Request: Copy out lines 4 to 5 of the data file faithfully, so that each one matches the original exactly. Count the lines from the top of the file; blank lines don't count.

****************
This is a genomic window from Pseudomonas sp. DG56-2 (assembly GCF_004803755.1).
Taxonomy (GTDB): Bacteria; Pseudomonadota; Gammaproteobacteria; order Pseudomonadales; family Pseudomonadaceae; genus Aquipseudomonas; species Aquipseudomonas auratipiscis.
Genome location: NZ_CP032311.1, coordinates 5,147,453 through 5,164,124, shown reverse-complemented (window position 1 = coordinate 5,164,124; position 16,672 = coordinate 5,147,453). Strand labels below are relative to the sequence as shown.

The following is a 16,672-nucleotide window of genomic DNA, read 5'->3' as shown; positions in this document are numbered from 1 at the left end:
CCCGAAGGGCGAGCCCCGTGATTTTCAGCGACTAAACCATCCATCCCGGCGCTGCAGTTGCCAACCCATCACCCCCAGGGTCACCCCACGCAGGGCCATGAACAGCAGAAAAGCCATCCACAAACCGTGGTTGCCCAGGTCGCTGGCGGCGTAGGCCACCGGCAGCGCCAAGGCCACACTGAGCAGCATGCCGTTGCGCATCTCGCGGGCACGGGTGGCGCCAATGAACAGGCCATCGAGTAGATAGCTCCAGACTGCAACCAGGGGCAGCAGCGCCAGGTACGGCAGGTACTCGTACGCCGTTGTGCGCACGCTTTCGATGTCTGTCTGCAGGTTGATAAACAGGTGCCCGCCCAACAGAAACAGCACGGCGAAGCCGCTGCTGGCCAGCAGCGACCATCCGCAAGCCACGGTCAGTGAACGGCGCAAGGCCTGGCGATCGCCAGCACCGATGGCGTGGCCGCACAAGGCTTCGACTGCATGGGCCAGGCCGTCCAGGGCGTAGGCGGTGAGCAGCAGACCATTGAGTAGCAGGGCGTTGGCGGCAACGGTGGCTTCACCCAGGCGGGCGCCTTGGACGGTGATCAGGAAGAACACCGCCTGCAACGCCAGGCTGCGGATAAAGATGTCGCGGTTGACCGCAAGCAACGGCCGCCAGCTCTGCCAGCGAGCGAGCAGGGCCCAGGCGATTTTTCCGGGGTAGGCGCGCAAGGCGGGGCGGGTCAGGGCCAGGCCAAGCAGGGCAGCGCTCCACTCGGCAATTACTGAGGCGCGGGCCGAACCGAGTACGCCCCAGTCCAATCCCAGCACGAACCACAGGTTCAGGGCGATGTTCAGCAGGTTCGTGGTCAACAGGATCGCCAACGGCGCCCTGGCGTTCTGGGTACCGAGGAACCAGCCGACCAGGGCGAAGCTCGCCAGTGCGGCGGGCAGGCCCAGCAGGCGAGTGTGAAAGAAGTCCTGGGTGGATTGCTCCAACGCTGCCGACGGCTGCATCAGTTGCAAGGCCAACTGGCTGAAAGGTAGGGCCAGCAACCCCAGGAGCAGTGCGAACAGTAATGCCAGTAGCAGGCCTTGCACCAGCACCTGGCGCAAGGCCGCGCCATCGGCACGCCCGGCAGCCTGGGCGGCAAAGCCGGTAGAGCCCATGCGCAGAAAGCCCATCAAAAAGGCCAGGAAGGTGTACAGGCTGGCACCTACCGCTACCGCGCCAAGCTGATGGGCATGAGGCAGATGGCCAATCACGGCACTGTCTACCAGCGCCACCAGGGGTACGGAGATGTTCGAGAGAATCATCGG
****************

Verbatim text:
The following is a 16,672-nucleotide window of genomic DNA, read 5'->3' as shown; positions in this document are numbered from 1 at the left end:
CCCGAAGGGCGAGCCCCGTGATTTTCAGCGACTAAACCATCCATCCCGGCGCTGCAGTTGCCAACCCATCACCCCCAGGGTCACCCCACGCAGGGCCATGAACAGCAGAAAAGCCATCCACAAACCGTGGTTGCCCAGGTCGCTGGCGGCGTAGGCCACCGGCAGCGCCAAGGCCACACTGAGCAGCATGCCGTTGCGCATCTCGCGGGCACGGGTGGCGCCAATGAACAGGCCATCGAGTAGATAGCTCCAGACTGCAACCAGGGGCAGCAGCGCCAGGTACGGCAGGTACTCGTACGCCGTTGTGCGCACGCTTTCGATGTCTGTCTGCAGGTTGATAAACAGGTGCCCGCCCAACAGAAACAGCACGGCGAAGCCGCTGCTGGCCAGCAGCGACCATCCGCAAGCCACGGTCAGTGAACGGCGCAAGGCCTGGCGATCGCCAGCACCGATGGCGTGGCCGCACAAGGCTTCGACTGCATGGGCCAGGCCGTCCAGGGCGTAGGCGGTGAGCAGCAGACCATTGAGTAGCAGGGCGTTGGCGGCAACGGTGGCTTCACCCAGGCGGGCGCCTTGGACGGTGATCAGGAAGAACACCGCCTGCAACGCCAGGCTGCGGATAAAGATGTCGCGGTTGACCGCAAGCAACGGCCGCCAGCTCTGCCAGCGAGCGAGCAGGGCCCAGGCGATTTTTCCGGGGTAGGCGCGCAAGGCGGGGCGGGTCAGGGCCAGGCCAAGCAGGGCAGCGCTCCACTCGGCAATTACTGAGGCGCGGGCCGAACCGAGTACGCCCCAGTCCAATCCCAGCACGAACCACAGGTTCAGGGCGATGTTCAGCAGGTTCGTGGTCAACAGGATCGCCAACGGCGCCCTGGCGTTCTGGGTACCGAGGAACCAGCCGACCAGGGCGAAGCTCGCCAGTGCGGCGGGCAGGCCCAGCAGGCGAGTGTGAAAGAAGTCCTGGGTGGATTGCTCCAACGCTGCCGACGGCTGCATCAGTTGCAAGGCCAACTGGCTGAAAGGTAGGGCCAGCAACCCCAGGAGCAGTGCGAACAGTAATGCCAGTAGCAGGCCTTGCACCAGCACCTGGCGCAAGGCCGCGCCATCGGCACGCCCGGCAGCCTGGGCGGCAAAGCCGGTAGAGCCCATGCGCAGAAAGCCCATCAAAAAGGCCAGGAAGGTGTACAGGCTGGCACCTACCGCTACCGCGCCAAGCTGATGGGCATGAGGCAGATGGCCAATCACGGCACTGTCTACCAGCGCCACCAGGGGTACGGAGATGTTCGAGAGAATCATCGG